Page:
Kitchen Flooring Considerations At Home & Work

brown parquet floor

Maybe you’re in a shopping mood the spruce up your kitchen, and the flooring is one of the main focus points of that room, considering how the design will fit in well with the units & appliances themselves. But have you also given thought to the functionality & some real consideration to the safety aspect of your new kitchen flooring? A serious consideration it should be, with most household accidents occurring in the kitchen. From burns & scolds to trips & falls, your kitchen is a place where many accidents are waiting to happen. Many of these can be prevented, or at least have their potential risks much lowered. Part of this prevention entails a good choice of flooring.

Amongst the choice of design for your kitchen flooring, other aspects include: 

  • The cleanability
  • The non-slip rating of the material
  • The comfort under your feet
  • The robustness & wearability

From the food hygiene standpoint, the cleanliness of the flooring is important, so something where all residues of food or bacteria can hide. All kitchens naturally have many nooks and crannies where anything can be stewing away. With the flooring, you’ll be wanting something flush. This could be fitted flush to the skirting boards or walls, or better still. Commercial kitchens can be installed with the flooring material going typically 10cm up the walls as opposed to a sharp right angle that is difficult to clean & mop. This is also highly recommended for kitchens where food for the public is prepared to keep the yearly surprise environmental health inspectors happy. And a smooth floor with all joins fully sealed for water reasons as well as hygiene. In a commercial or restaurant kitchen, this resilient flooring with usually be infused with an aggregate to get good traction even on a wet surface. This same aggregate is really not so necessary in your home, where you’ll likely want something with a smoother finish to incorporate a top layer design in the vinyl, usually in a wood or stone finish.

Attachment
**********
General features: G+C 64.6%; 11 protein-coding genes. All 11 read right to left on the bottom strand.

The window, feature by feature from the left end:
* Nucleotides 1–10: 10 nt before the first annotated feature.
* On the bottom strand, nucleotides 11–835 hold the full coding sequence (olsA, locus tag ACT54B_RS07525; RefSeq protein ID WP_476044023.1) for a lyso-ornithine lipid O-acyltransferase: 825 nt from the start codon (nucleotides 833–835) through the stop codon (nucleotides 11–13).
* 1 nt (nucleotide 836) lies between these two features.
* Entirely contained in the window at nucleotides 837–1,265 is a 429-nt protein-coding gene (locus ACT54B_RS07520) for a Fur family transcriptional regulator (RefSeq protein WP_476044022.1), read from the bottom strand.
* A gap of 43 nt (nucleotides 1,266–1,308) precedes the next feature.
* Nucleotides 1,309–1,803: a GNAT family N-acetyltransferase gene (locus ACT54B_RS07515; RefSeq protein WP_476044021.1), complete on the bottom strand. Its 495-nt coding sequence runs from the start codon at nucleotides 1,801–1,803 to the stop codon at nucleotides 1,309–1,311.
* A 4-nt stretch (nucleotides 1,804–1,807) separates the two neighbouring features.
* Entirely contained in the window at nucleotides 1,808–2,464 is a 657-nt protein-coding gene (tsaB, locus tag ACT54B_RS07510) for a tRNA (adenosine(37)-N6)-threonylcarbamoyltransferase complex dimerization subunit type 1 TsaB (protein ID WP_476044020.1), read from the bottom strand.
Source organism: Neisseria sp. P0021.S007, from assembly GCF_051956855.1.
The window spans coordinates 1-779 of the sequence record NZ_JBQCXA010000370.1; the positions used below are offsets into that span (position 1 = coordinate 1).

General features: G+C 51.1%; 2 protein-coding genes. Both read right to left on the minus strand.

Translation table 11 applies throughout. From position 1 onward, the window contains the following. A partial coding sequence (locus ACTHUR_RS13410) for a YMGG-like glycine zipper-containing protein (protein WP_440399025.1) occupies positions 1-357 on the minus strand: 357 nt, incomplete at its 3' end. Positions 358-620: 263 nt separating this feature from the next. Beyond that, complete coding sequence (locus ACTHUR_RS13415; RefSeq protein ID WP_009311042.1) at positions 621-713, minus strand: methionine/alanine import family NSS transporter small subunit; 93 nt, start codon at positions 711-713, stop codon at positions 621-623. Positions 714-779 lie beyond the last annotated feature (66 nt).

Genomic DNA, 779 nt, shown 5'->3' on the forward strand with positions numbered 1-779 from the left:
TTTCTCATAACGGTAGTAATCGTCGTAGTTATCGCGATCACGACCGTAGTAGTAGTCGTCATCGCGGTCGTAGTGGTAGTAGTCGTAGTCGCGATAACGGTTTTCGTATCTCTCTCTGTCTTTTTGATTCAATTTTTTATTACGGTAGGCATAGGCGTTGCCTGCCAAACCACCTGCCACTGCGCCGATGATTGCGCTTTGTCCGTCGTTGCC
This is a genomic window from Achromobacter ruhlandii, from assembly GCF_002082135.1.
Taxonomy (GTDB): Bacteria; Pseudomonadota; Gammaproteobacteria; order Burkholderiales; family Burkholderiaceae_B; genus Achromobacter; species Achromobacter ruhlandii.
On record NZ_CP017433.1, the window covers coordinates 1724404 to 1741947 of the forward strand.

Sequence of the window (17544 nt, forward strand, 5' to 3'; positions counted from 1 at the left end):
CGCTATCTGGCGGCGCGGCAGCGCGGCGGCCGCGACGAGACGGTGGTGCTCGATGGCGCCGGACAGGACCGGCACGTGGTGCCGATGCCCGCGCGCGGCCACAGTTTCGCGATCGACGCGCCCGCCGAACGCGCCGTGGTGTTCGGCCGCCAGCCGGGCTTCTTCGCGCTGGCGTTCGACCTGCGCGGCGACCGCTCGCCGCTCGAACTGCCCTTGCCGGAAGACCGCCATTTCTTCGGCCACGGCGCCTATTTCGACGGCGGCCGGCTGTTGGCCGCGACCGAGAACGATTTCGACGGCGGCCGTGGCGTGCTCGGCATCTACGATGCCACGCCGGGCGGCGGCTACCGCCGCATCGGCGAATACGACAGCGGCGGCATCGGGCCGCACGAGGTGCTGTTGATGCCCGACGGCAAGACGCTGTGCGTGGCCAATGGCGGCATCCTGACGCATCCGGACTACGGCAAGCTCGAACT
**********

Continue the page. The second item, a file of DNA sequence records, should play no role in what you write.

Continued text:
On the other hand, although a smooth floor has its benefits, it can also be a hazard itself in the event of food or water spills. Maybe not so much in your home but for a commercial kitchen environment our kitchen mats are commonly used to overcome the risk of slippages on oily & wet floors. They also act as a fatigue-reducing barrier, taking the strains often endured when standing for long periods in working kitchens. These can be used in combination with the sealed & easily cleaned flooring material itself. Rubber mats, usually made from natural & recycled rubber, are also environmentally friendly, unlike the vinyl flooring mentioned above, which essentially is plastic, whether flexible or not.

The extra comfort of the matting is a safety bonus in a busy working kitchen, but for your home, they may appear too industrial looking, and to be brutally honest, they are designed purely with safety in mind. So a great go-between could be something such as a cushion vinyl floor or flocked carpet floor, both of which have great designs, including wood, stone & abstract/colors, which are printed as a top layer & inbuilt with a cushioning effect on usage.

Consider how long the floor will be used for and under what extreme commercial or low homely usage. Then gauge the amount of wear or years of usage with a realistic expectation of its longevity vs. the amount you’re paying for your new floor. You’ll likely be more concerned with an aesthetically pleasing finish in your own house, and that’s where a lot of the cost will go, as opposed to a commercial kitchen where functionality will surely play a more important deciding factor over a design. But of the 2 types of kitchens, all factors will play a part.

The quality & longevity of the floor won’t only be just about the product selected but also the quality of the installation work undertaken. As with all fitting of flooring, the conditions need to be to the manufacturer’s specifications, which will usually involve the preparation of a smooth, dry subfloor, then actually laying the flooring. The work will likely be much more difficult in a commercial kitchen that needs cap & coving and fully sealed work. Then to contend with big heavy equipment and the operational hours of the working business. This is something that should be left to the experts, so the restaurant or whatever business it is can be functional for as long as possible. In your home still, a professional floor fitter is recommended. However, you won’t have the same time constraints & importance from a safety/hygiene aspect. Often it can become a labor of love, with many people opting to have a good go themselves, taking pride in their finished work. 

This should now give you some great pointers as to what to look for in your new flooring search, whether that be online or at your local flooring shop. The local shops will usually have some good options for your home, but they don’t serve commercial customers so well. In this case, you’d need to delve in deeper seeking out more of a flooring specialist or even online to open up to the safety aspect of nonslip vinyl.